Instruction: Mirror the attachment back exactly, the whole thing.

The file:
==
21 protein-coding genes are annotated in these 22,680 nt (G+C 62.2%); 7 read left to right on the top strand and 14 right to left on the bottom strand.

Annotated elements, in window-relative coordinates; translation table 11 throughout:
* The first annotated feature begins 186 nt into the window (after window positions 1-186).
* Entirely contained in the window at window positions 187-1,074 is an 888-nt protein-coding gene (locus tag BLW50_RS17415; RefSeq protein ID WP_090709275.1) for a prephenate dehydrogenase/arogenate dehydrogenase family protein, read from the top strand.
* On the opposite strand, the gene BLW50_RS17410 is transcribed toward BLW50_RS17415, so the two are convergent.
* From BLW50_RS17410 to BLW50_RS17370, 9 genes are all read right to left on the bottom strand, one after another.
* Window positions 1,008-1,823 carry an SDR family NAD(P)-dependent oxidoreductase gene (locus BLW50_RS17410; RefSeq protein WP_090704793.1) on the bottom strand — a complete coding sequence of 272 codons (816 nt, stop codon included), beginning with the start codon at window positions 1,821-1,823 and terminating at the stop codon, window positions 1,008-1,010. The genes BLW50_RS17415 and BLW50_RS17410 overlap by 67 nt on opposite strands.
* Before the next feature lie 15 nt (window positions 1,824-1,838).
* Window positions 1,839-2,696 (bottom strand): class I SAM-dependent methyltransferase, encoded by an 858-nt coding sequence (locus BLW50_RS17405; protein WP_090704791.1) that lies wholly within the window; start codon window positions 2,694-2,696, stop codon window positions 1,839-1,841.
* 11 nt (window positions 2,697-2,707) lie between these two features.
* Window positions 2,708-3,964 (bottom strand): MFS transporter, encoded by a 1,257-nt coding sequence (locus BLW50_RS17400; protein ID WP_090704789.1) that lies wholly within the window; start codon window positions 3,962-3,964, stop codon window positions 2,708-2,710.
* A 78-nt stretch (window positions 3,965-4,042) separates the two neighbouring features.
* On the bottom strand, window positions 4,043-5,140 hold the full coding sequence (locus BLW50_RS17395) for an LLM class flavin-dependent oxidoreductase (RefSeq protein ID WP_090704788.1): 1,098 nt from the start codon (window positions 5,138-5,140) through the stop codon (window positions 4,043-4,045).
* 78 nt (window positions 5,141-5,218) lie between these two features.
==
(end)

21 protein-coding genes are annotated in these 22,680 nt (G+C 62.2%); 7 read left to right on the top strand and 14 right to left on the bottom strand.

Annotated elements, in window-relative coordinates; translation table 11 throughout:
* The first annotated feature begins 186 nt into the window (after window positions 1-186).
* Entirely contained in the window at window positions 187-1,074 is an 888-nt protein-coding gene (locus tag BLW50_RS17415; RefSeq protein ID WP_090709275.1) for a prephenate dehydrogenase/arogenate dehydrogenase family protein, read from the top strand.
* On the opposite strand, the gene BLW50_RS17410 is transcribed toward BLW50_RS17415, so the two are convergent.
* From BLW50_RS17410 to BLW50_RS17370, 9 genes are all read right to left on the bottom strand, one after another.
* Window positions 1,008-1,823 carry an SDR family NAD(P)-dependent oxidoreductase gene (locus BLW50_RS17410; RefSeq protein WP_090704793.1) on the bottom strand — a complete coding sequence of 272 codons (816 nt, stop codon included), beginning with the start codon at window positions 1,821-1,823 and terminating at the stop codon, window positions 1,008-1,010. The genes BLW50_RS17415 and BLW50_RS17410 overlap by 67 nt on opposite strands.
* Before the next feature lie 15 nt (window positions 1,824-1,838).
* Window positions 1,839-2,696 (bottom strand): class I SAM-dependent methyltransferase, encoded by an 858-nt coding sequence (locus BLW50_RS17405; protein WP_090704791.1) that lies wholly within the window; start codon window positions 2,694-2,696, stop codon window positions 1,839-1,841.
* 11 nt (window positions 2,697-2,707) lie between these two features.
* Window positions 2,708-3,964 (bottom strand): MFS transporter, encoded by a 1,257-nt coding sequence (locus BLW50_RS17400; protein ID WP_090704789.1) that lies wholly within the window; start codon window positions 3,962-3,964, stop codon window positions 2,708-2,710.
* A 78-nt stretch (window positions 3,965-4,042) separates the two neighbouring features.
* On the bottom strand, window positions 4,043-5,140 hold the full coding sequence (locus BLW50_RS17395) for an LLM class flavin-dependent oxidoreductase (RefSeq protein ID WP_090704788.1): 1,098 nt from the start codon (window positions 5,138-5,140) through the stop codon (window positions 4,043-4,045).
* 78 nt (window positions 5,141-5,218) lie between these two features.